Aflatoxin: A new/old threat hits the upper Midwest
Midwestern crop farmers and livestock producers are familiar with mycotoxins such as zearalenone, deoxynivalenol (also known as DON or vomitoxin), fumonisin and T-2 toxin. All of these toxins are produced by fusarium molds which are commonly found throughout the Corn Belt. In some years, they are present in up to 90 percent of all corn fields. Fusarium molds typically produce a cottony white-, gray- or salmon-colored mold growth. In contrast, Midwesterners are less familiar with aspergillus molds, which produce aflatoxin. Aspergillus molds appear as a powdery (not cottony) olive green or gray-green growth that normally begins at the tip of the ear or at the site of an insect injury. (The photo above shows aspergillus mold on corn.) These molds are associated with very hot and dry conditions, which is why they are more common in more southerly climates. However, the drought and intense heat that occurred throughout the Midwest this summer produced conditions favorable for the growth of aspergillus molds. As a result, it is expected that this year’s Midwest crop will contain higher-than-normal levels of aflatoxin. Given the correct combination of temperature, moisture and time, aspergillus molds will produce aflatoxin, a toxin that is carcinogenic (cancer-causing) when ingested by animals and possibly humans. Corn containing aflatoxin can be rejected by grain elevators and ethanol plants in an effort to keep the toxin out of the food chain. The Food and Drug Administration has established the following maximum limits for aflatoxin:
- 200 ppb for finishing swine (100 pounds or heavier)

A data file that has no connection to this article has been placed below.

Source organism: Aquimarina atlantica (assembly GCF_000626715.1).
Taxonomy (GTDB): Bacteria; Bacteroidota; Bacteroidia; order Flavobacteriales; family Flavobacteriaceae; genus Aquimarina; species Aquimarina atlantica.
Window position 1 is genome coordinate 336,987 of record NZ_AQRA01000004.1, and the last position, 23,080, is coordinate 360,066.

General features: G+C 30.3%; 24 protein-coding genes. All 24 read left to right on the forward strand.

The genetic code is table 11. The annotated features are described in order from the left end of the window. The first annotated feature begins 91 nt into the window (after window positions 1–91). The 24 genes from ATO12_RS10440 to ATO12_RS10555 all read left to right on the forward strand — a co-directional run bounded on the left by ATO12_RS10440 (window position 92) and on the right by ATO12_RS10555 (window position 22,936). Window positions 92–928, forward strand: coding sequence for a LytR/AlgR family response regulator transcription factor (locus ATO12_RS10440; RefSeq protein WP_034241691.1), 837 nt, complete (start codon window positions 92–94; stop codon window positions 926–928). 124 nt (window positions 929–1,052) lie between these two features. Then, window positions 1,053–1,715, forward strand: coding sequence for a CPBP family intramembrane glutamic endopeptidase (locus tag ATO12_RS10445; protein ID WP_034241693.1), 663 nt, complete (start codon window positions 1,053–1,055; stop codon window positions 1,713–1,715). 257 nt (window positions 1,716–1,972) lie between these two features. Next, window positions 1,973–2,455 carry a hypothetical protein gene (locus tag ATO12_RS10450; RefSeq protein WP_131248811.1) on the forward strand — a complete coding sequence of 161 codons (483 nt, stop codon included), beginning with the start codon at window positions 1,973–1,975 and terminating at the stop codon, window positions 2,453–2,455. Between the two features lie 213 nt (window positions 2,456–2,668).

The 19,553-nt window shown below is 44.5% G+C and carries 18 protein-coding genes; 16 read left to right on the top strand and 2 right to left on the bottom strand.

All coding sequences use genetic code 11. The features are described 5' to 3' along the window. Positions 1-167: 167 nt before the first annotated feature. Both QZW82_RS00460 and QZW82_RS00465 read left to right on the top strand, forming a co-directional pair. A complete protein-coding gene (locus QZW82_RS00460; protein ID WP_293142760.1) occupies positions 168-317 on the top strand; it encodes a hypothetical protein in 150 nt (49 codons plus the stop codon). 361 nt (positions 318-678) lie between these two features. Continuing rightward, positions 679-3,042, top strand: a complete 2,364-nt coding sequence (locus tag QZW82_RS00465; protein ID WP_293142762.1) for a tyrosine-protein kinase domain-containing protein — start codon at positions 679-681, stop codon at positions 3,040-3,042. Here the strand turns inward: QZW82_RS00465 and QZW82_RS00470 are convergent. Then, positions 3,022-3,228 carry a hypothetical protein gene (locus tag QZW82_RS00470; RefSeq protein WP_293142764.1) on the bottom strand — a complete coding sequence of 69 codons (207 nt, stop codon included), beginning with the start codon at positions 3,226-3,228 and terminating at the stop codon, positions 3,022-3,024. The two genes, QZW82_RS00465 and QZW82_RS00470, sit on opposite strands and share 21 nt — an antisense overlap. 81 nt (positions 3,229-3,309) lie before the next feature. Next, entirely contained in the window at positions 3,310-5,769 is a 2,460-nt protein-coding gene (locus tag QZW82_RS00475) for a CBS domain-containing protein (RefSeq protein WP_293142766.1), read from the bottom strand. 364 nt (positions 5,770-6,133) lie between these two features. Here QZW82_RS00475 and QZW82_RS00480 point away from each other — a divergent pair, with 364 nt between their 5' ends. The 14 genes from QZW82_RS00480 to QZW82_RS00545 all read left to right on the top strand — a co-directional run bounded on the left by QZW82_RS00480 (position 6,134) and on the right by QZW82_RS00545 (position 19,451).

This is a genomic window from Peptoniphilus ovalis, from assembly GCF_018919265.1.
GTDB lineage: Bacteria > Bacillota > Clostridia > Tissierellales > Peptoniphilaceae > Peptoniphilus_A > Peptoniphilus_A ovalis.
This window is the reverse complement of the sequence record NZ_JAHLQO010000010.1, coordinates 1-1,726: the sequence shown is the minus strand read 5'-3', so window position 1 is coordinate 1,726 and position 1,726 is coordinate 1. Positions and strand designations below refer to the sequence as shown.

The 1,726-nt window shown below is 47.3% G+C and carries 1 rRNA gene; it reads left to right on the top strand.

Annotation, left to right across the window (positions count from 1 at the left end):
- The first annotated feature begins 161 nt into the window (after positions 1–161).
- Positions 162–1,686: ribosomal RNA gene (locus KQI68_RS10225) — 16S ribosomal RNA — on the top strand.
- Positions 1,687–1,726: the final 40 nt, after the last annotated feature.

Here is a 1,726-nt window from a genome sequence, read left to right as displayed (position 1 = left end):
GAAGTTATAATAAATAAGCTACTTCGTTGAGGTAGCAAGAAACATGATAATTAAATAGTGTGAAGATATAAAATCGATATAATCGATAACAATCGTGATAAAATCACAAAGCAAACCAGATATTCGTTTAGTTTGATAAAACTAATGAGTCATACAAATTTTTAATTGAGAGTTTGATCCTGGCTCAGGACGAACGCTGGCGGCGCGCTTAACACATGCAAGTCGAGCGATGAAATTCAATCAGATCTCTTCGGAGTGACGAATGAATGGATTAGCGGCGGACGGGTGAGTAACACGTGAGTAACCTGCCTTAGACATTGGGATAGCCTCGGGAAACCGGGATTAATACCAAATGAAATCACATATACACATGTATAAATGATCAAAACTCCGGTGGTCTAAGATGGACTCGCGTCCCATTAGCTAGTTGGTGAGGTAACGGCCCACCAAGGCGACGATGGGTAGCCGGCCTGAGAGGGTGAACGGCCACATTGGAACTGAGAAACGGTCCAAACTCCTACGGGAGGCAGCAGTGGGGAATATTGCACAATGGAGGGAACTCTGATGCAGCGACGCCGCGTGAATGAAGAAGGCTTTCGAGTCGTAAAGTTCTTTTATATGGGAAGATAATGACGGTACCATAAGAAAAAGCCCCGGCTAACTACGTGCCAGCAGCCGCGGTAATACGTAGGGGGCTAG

- 100 ppb for breeding swine
- 20 ppb for immature animals of any species
What should farmers do to respond to the threat of aflatoxin? First, scout corn fields and look for molds, including aspergillus. Mold growth and mycotoxin concentrations are not necessarily distributed uniformly within fields, so scouting should be widespread and should cover a large proportion of the total field. Fields with mold growth should be harvested first and quickly dried to stop any potential or additional toxin formation. Corn moisture levels of 13 percent or lower will inhibit additional mold growth. Keep in mind that the presence of mold doesn’t mean that mycotoxins are present. Nor does the visual absence of mold mean that no toxins are present. It is a good idea to submit representative samples for mycotoxin evaluation, especially if toxin-forming molds are observed during scouting. Your Vita Plus swine representative can help if you have questions about mold identification, mycotoxin testing or other concerns. About the author: Dr. Dean Koehler has served as swine technical services manager since joining Vita Plus in 2001. He was raised in southwest Minnesota and was active in 4-H and FFA. His youth livestock projects included raising and showing swine and sheep. Koehler earned his bachelor’s degree in animal science and his master’s degree and Ph.D. in swine nutrition from the University of Minnesota. His master’s research investigated the digestibility of raw soybean varieties naturally low in anti-nutritional factors when fed to growing pigs. His doctorate research utilized a stable isotope of the amino acid lysine to measure how efficiently sows transfer dietary lysine into their milk. Koehler is interested in all facets of swine nutrition. His role at Vita Plus is to provide technical service to the field and supervise the development of support tools, such as technical bulletins and spreadsheets. Additionally, he is the author the Vita Plus online grow-finish feed budgeting software, mentor.
Feed quality and nutrition